Monday, 5 December 2016

The Train Journey.

I was reminded yesterday for some strange reason of the times I travelled on the train alone to stay with my grandmother for the summer. 

I was very young, 5/6, when I first made this journey. My mother would take me to the train and put me and my suitcase into a carriage and then she would ask the guard to keep an eye on me.

It was a real adventure. 

After getting off the train I had to make my way across to the bus station where I got a bus to where my Gran lived. She would always be standing at the doorway awaiting my arrival. 

We would go to the post box and post the card my mother had given me saying i had arrived safely.

Yes that system is full of flaws and would never happen now but I did this ever summer until I was about thirteen.

There is a story about just such a journey, not mine but it so could have been. I did have similar experiences.

A young boy was traveling on a long train trip. 
Sitting across from him was an older man, very neatly and precisely dressed. Across his knees he carried a briefcase upon which he nervously drummed his fingers. Since he looked to be rather an angry sort of man, the boy didn't want to start a conversation.

Presently the man opened the briefcase and took out two paper napkins, a pocketknife and an apple. 
Carefully he peeled and cored the apple. He placed all the peelings on one of the two napkins and folded it into a neat parcel. Then he moved his briefcase to one side, stood up, and walked to the end of the coach. By craning his neck, the boy was able to watch him move out onto the little passageway at the end of the car and throw the parcel of peel onto the tracks.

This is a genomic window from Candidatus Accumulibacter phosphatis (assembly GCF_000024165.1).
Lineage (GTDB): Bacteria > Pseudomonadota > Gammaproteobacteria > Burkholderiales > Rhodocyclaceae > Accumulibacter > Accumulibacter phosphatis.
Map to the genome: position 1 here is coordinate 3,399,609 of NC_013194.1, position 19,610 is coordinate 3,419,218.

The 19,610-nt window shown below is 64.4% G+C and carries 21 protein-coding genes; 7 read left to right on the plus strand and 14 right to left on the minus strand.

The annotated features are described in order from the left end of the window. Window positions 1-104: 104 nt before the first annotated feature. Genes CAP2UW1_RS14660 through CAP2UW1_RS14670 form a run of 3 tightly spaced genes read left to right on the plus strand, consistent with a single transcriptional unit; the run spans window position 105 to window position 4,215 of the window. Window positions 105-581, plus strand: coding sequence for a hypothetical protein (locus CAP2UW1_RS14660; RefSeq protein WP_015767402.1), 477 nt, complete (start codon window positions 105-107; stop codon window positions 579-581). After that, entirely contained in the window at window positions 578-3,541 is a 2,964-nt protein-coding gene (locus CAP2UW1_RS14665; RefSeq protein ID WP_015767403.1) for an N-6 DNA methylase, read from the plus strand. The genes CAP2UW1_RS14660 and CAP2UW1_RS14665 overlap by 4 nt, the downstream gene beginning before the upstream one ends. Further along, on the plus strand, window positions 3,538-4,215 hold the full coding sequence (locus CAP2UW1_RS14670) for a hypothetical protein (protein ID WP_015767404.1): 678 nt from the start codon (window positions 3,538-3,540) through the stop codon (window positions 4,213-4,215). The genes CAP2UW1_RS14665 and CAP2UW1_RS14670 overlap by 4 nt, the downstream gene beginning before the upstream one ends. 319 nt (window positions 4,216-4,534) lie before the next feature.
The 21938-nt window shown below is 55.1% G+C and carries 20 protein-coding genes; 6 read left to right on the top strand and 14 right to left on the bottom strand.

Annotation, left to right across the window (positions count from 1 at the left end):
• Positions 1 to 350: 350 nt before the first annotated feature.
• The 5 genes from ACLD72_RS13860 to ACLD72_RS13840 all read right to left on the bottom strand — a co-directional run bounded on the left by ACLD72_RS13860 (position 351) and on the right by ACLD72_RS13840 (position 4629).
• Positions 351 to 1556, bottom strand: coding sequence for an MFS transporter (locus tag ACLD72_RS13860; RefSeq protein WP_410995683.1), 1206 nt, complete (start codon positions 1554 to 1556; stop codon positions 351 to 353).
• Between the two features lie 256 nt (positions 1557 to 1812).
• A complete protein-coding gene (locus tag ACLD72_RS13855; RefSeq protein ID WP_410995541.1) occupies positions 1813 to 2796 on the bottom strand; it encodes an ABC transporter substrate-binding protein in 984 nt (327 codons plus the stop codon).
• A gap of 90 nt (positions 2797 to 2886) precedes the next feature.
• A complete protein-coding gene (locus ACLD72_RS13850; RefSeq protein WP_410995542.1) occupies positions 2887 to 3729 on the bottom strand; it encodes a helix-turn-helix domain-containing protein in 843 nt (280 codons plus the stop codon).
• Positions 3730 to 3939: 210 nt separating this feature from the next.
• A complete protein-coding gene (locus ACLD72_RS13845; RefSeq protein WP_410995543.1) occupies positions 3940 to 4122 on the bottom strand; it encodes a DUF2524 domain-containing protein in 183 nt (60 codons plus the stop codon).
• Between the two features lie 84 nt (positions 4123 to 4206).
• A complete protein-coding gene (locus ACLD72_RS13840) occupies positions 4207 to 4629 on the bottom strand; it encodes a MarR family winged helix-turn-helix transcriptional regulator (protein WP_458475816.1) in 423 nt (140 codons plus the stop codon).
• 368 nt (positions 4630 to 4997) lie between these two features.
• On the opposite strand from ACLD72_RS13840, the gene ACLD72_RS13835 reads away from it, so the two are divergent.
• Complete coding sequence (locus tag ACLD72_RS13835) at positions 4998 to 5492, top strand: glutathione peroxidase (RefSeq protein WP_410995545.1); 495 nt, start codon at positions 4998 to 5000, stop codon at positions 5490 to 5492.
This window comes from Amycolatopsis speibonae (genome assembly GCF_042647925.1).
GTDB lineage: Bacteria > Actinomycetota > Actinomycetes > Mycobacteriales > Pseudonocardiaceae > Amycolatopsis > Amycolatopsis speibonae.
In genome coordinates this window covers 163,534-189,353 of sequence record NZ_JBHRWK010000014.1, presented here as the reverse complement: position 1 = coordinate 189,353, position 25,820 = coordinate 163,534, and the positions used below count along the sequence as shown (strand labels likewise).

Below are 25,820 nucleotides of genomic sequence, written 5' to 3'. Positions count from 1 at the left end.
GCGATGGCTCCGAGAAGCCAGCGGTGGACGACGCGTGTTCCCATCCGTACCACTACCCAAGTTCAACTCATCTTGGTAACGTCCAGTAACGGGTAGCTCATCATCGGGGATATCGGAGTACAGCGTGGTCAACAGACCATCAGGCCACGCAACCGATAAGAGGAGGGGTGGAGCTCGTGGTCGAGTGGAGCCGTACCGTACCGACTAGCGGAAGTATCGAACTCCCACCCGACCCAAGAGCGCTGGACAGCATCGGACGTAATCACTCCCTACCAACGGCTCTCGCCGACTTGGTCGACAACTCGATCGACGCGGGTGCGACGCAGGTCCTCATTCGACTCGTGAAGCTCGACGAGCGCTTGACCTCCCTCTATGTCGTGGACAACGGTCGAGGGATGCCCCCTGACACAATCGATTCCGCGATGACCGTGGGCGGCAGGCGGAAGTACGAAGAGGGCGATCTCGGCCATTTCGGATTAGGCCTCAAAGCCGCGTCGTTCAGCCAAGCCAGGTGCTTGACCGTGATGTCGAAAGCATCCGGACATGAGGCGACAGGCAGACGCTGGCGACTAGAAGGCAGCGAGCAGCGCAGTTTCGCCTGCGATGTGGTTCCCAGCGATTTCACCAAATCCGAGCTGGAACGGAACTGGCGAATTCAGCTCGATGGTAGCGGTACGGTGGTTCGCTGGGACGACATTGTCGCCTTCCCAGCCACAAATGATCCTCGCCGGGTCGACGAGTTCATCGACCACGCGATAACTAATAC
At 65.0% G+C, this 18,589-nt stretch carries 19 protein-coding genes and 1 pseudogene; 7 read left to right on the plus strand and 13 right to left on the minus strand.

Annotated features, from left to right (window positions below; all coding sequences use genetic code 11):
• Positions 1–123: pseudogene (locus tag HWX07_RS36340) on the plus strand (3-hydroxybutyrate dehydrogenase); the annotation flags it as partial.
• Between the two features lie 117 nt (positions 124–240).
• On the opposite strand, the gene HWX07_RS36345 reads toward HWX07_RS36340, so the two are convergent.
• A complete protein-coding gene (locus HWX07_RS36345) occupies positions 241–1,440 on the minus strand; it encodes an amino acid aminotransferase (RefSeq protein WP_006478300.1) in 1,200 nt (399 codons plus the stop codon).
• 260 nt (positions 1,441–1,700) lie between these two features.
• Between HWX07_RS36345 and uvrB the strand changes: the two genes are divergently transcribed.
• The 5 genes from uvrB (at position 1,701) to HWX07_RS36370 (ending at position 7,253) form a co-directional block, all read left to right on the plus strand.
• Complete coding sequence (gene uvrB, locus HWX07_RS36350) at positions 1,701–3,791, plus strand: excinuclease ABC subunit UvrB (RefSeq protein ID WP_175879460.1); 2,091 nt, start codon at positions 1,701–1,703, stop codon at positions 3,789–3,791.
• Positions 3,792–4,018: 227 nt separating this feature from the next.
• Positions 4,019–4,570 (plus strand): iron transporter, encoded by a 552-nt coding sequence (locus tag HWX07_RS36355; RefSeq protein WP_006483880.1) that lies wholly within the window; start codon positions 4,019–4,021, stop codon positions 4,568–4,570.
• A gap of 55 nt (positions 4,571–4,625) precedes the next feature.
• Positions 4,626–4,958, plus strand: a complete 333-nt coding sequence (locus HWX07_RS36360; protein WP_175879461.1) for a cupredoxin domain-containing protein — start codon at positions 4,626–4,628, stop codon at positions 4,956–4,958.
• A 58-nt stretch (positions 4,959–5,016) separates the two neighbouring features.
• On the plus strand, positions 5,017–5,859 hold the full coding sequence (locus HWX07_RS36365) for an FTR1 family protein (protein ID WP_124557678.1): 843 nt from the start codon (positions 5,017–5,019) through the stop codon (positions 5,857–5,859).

When the man returned he dusted his hands, sat down and lifted the briefcase back up across his knees. He picked up the peeled and cored apple, carefully cut it into thin slices, placed the slices onto the second napkin and made a similar neat parcel. 
To the boy's amazement he then repeated his routine. He moved to the end of the coach and threw the parcel on the line. When he returned, he picked up his briefcase, took out two more napkins and an orange which he began to peel and did exactly the same again with the orange.
Next he did the same thing with a peach.

 At last the young boy could contain himself no longer and simply had to ask the man what he was doing.

"I'm making a fruit salad," said the man.

"Then why do you keep throwing it away?" the boy asked.

"I should think that was obvious," snapped the man. "I'm throwing it away because I don't like fruit salad!"
How often do we spend precious time of fruitless exercises and achieve little or nothing?
Thankfully I have now completed the above painting began while giving a demonstration. I could have finished it so much sooner but I kept putting it off and putting it off. 
Fortunately I sold another painting and need this one to fill the gap from where it was sold and could waste time no more. I will deliver it today. 
Have a good day and do not waste precious time on fruit salads if you do not like them. 

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